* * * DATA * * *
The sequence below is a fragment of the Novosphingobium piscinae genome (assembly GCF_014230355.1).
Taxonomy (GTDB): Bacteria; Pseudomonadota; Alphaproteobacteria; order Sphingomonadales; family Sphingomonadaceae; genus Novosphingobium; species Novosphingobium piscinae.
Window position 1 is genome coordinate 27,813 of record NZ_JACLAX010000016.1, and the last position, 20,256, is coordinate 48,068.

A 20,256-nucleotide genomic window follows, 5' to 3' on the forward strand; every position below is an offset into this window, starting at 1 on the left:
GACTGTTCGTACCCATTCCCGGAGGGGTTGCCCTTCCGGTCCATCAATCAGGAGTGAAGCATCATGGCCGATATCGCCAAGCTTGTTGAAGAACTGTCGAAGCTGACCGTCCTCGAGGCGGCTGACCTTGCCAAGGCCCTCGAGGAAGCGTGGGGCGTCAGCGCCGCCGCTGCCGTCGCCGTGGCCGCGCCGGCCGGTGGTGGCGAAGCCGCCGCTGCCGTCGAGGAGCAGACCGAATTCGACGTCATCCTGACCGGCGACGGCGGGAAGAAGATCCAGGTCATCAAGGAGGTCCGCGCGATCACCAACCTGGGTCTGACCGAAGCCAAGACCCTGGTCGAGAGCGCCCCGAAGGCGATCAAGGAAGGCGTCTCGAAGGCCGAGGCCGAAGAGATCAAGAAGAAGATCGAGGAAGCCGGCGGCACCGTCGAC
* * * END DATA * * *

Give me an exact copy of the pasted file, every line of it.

The sequence below is a fragment of the Novosphingobium piscinae genome (assembly GCF_014230355.1).
Taxonomy (GTDB): Bacteria; Pseudomonadota; Alphaproteobacteria; order Sphingomonadales; family Sphingomonadaceae; genus Novosphingobium; species Novosphingobium piscinae.
Window position 1 is genome coordinate 27,813 of record NZ_JACLAX010000016.1, and the last position, 20,256, is coordinate 48,068.

A 20,256-nucleotide genomic window follows, 5' to 3' on the forward strand; every position below is an offset into this window, starting at 1 on the left:
GACTGTTCGTACCCATTCCCGGAGGGGTTGCCCTTCCGGTCCATCAATCAGGAGTGAAGCATCATGGCCGATATCGCCAAGCTTGTTGAAGAACTGTCGAAGCTGACCGTCCTCGAGGCGGCTGACCTTGCCAAGGCCCTCGAGGAAGCGTGGGGCGTCAGCGCCGCCGCTGCCGTCGCCGTGGCCGCGCCGGCCGGTGGTGGCGAAGCCGCCGCTGCCGTCGAGGAGCAGACCGAATTCGACGTCATCCTGACCGGCGACGGCGGGAAGAAGATCCAGGTCATCAAGGAGGTCCGCGCGATCACCAACCTGGGTCTGACCGAAGCCAAGACCCTGGTCGAGAGCGCCCCGAAGGCGATCAAGGAAGGCGTCTCGAAGGCCGAGGCCGAAGAGATCAAGAAGAAGATCGAGGAAGCCGGCGGCACCGTCGAC